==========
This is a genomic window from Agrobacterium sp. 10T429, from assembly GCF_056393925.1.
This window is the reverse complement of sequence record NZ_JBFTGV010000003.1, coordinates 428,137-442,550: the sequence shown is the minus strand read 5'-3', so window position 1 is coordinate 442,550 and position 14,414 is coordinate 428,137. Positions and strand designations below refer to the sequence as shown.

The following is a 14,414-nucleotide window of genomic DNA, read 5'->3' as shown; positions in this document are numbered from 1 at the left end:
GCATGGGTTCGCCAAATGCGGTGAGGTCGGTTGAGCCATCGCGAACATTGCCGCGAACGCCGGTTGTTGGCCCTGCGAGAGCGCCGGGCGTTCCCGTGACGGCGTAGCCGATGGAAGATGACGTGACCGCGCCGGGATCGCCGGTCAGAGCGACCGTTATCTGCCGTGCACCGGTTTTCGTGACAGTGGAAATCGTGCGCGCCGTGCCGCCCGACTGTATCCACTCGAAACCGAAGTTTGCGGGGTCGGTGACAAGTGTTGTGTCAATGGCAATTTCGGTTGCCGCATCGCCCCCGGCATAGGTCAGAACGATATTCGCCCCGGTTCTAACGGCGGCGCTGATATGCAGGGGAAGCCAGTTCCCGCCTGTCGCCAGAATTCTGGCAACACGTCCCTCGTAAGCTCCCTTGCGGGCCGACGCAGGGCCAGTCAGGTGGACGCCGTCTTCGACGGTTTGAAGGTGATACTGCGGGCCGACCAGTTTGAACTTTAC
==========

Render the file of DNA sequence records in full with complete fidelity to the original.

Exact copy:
This is a genomic window from Agrobacterium sp. 10T429, from assembly GCF_056393925.1.
This window is the reverse complement of sequence record NZ_JBFTGV010000003.1, coordinates 428,137-442,550: the sequence shown is the minus strand read 5'-3', so window position 1 is coordinate 442,550 and position 14,414 is coordinate 428,137. Positions and strand designations below refer to the sequence as shown.

The following is a 14,414-nucleotide window of genomic DNA, read 5'->3' as shown; positions in this document are numbered from 1 at the left end:
GCATGGGTTCGCCAAATGCGGTGAGGTCGGTTGAGCCATCGCGAACATTGCCGCGAACGCCGGTTGTTGGCCCTGCGAGAGCGCCGGGCGTTCCCGTGACGGCGTAGCCGATGGAAGATGACGTGACCGCGCCGGGATCGCCGGTCAGAGCGACCGTTATCTGCCGTGCACCGGTTTTCGTGACAGTGGAAATCGTGCGCGCCGTGCCGCCCGACTGTATCCACTCGAAACCGAAGTTTGCGGGGTCGGTGACAAGTGTTGTGTCAATGGCAATTTCGGTTGCCGCATCGCCCCCGGCATAGGTCAGAACGATATTCGCCCCGGTTCTAACGGCGGCGCTGATATGCAGGGGAAGCCAGTTCCCGCCTGTCGCCAGAATTCTGGCAACACGTCCCTCGTAAGCTCCCTTGCGGGCCGACGCAGGGCCAGTCAGGTGGACGCCGTCTTCGACGGTTTGAAGGTGATACTGCGGGCCGACCAGTTTGAACTTTAC